A funny thing happened to me on the way to this notice. I went to a first night!
It is still a comparatively little-known fact that New York's bravest, the gallant theater critics - all in white tie and tails and looking, apart from Linda Winer and those feisty New Yorker twins, Edith Oliver and Mimi Kramer, like sleek George Sanders wind-up dolls - have not actually attended first nights since 1981. We go to specially designated previews and write at leisure.
Yet on Friday night I found myself at the official first night of the official revival of "Man of La Mancha," at the Marquis Theatre. The celebrities! (I saw Michael York, almost as close as you are to this newspaper and there were lots of others I couldn't actually recognize.) The glamor! Cameras flashing, and men in tuxedos and women drenched with perfumes.
Ah, it brought back the past...so, unfortunately, did the show.
Now if I were a producer like Mitch Leigh I might consider a revival of this very loosely based Cervantes musical "Man of La Mancha" - particularly if, like Mitch Leigh, I had actually composed it! After all, looking back, "Man of La Mancha" has a particular position on Broadway history - in its 1965 way this souped-up version of "Don Quixote" taken from a TV play was a kind of pop opera which the canny British were later to extravaganize into Andrew Lloyd Webber and his kith.
However I would not, unlike Leigh, go the whole hog. I wouldn't simply have reproduced the entire shebang as if it were a partially living waxworks show - with designs still by the late Howard Bay, with choreography unattributed but dimly remembered from that of the late Jack Cole, and the whole production still directed by Albert Marre, who could probably have done it in his sleep, had such been necessary.
No. I would have approached it as if it were, say, "Madama Butterfly." Or "The Mikado." I would have asked someone like Peter Hall, or Trevor Nunn, or Harold Prince, to have started from scratch and staged a "Man of La Mancha" for 1992. Would that have been such an impossible dream?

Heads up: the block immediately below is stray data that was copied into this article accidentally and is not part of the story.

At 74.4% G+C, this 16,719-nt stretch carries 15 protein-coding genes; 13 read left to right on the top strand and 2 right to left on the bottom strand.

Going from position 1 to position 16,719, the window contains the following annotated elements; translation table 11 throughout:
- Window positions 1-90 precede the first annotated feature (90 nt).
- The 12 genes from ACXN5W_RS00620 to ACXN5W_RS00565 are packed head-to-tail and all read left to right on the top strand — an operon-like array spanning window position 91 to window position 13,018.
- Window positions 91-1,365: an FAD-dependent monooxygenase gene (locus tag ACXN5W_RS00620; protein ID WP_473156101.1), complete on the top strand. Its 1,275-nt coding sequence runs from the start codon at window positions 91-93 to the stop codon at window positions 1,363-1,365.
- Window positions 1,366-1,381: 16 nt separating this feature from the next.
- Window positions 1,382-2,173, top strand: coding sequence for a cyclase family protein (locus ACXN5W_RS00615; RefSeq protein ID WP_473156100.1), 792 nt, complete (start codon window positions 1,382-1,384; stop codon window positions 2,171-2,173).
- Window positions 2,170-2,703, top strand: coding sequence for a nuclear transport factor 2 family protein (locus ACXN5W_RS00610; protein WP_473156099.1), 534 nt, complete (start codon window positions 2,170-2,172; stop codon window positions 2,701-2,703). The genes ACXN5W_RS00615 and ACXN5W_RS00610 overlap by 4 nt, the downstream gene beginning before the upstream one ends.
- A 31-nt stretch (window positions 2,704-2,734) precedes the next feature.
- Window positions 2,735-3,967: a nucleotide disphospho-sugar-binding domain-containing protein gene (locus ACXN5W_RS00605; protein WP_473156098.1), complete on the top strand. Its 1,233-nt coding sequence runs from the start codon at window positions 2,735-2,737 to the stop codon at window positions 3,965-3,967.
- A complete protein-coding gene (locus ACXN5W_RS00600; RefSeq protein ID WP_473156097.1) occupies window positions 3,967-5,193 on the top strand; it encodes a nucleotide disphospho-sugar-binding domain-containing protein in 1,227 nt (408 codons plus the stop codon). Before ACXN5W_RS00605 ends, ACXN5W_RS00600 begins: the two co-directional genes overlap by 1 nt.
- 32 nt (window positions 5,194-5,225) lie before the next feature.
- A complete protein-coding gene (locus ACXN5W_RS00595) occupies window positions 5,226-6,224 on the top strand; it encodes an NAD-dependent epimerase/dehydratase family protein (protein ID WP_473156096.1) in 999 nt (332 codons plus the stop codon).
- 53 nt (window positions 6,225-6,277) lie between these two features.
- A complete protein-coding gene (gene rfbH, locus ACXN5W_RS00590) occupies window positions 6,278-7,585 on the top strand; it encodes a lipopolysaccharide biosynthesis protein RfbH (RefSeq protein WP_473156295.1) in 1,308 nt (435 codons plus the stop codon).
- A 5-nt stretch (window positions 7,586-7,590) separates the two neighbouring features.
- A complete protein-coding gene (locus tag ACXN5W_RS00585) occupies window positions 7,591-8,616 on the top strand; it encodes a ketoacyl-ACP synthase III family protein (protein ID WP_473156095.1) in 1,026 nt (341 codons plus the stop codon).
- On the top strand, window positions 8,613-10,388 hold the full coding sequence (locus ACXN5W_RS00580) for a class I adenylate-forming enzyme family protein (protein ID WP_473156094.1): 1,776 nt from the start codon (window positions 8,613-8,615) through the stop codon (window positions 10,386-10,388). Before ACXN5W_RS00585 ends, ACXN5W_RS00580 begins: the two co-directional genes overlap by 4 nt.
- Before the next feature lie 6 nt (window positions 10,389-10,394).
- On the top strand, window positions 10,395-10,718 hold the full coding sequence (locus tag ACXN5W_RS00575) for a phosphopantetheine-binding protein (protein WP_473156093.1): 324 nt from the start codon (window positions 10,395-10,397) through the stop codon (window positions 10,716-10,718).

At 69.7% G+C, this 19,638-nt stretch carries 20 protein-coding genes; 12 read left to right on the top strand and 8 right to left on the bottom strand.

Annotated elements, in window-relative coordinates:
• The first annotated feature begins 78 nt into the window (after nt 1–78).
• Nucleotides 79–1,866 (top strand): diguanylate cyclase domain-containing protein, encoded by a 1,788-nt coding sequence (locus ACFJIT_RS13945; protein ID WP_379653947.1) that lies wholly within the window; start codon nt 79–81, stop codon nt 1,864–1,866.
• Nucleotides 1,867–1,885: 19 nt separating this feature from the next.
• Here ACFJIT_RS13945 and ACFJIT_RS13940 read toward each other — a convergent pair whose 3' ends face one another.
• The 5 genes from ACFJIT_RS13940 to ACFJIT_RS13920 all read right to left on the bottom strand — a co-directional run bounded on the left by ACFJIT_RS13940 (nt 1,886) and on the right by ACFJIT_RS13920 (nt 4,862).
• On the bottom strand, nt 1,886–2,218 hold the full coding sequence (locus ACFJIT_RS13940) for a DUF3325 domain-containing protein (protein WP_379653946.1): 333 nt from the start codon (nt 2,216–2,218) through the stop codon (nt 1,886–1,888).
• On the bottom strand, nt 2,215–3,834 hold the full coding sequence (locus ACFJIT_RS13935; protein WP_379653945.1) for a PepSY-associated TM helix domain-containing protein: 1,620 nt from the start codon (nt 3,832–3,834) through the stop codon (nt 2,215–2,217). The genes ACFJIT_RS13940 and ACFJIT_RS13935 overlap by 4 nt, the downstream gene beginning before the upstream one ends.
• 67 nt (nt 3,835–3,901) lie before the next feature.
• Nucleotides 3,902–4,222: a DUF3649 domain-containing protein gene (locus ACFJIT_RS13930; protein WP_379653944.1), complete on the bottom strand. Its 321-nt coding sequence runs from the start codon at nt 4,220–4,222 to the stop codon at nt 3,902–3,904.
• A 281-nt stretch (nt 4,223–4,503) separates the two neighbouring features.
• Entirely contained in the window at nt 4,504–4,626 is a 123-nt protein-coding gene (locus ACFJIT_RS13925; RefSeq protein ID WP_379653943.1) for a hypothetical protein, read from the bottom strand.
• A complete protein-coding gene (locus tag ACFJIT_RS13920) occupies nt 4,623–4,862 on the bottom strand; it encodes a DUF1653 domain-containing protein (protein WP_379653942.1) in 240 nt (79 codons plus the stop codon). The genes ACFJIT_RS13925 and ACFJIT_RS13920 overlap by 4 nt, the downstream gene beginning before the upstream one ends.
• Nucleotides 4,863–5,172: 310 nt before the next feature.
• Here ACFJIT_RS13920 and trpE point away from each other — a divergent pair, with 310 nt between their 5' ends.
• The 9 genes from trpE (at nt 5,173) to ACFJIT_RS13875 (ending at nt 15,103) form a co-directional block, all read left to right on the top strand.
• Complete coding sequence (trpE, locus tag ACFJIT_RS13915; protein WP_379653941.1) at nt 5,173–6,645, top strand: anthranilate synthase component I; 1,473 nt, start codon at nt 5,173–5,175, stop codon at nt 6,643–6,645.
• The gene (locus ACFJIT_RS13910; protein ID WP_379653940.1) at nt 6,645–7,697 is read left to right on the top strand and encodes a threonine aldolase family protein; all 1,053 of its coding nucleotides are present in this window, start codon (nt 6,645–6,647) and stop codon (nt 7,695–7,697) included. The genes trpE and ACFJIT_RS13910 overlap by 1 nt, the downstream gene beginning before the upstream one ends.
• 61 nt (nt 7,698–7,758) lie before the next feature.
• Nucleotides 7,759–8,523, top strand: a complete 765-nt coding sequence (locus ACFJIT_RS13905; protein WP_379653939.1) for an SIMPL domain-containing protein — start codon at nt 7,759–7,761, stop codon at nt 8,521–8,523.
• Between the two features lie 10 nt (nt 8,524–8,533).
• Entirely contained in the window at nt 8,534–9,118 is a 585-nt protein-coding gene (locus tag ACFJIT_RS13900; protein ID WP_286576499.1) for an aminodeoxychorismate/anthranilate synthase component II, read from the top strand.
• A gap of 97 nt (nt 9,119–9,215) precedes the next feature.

Meanwhile, we have Leigh's Spanish-tinctured, impressive, sometimes inspiring, heavy on the schmaltz score, a slightly underwhelming vocal performance from Raul Julia in the title role, who nevertheless has a finely calculated glint of madness in his soulful eyes, an oddly genteel Aldonza from pop singer Sheena Easton, and some well-routined performances from a few old "La Mancha" hands, including notably David Holliday as the Innkeeper and David Wasson as the Padre.
If you have seen "Man of La Mancha" before, this might recall happier memories - if you haven't, you might wonder what all the fuss was about.
When it comes to the revival of "Man of La Mancha" at the Marquis Theater, "Forbidden Broadway" was there first. In the latest version of that satiric revue, there is a malicious spoof in which the new Don Quixote strides boastfully on stage and sings, "I am I, Raul Julia," and declares himself as the first Hispanic actor to play the title role. He is followed by a Valley Girl impersonation of Sheena Easton as the lusty Aldonza. Overstatement is a comic essence of "Forbidden Broadway"; it is also no stranger to the sentiments of "Man of La Mancha."
In this production, the show proves to be what it always was: a quasi-inspirational musical about the Spanish Inquisition. It had, and still has, a novelty effect, as it tells a story remote in time and sensibility. A surprise success in 1965, it went on to become one of the longest running musicals and one that is frequently revived. It always seems to attract partisans, most of whom, one would suggest, have never so much as thumbed a copy of "Don Quixote."
The show has not become dated so much as eroded through exposure. It is not a musical that is crying for another revival, but here it is all the same (in several senses), and to deny its popularity would be like tilting with windmills.
At the core of "Man of La Mancha" are three or four hearty anthems (with music by Mitch Leigh and lyrics by Joe Darion) promoting a post-"Camelot" memory of idealism and uplift. While such noble feelings sound out of sync in cynical times, they still seem to touch responsive heartstrings. Between those songs, there is musical padding, ditties like "I'm Only Thinking of Him" and "A Little Gossip," which would not be out of place in a modern context. The book by Dale Wasserman, mixing "Don Quixote" with a story about the life of Cervantes, reduces the narrative to simplistic terms.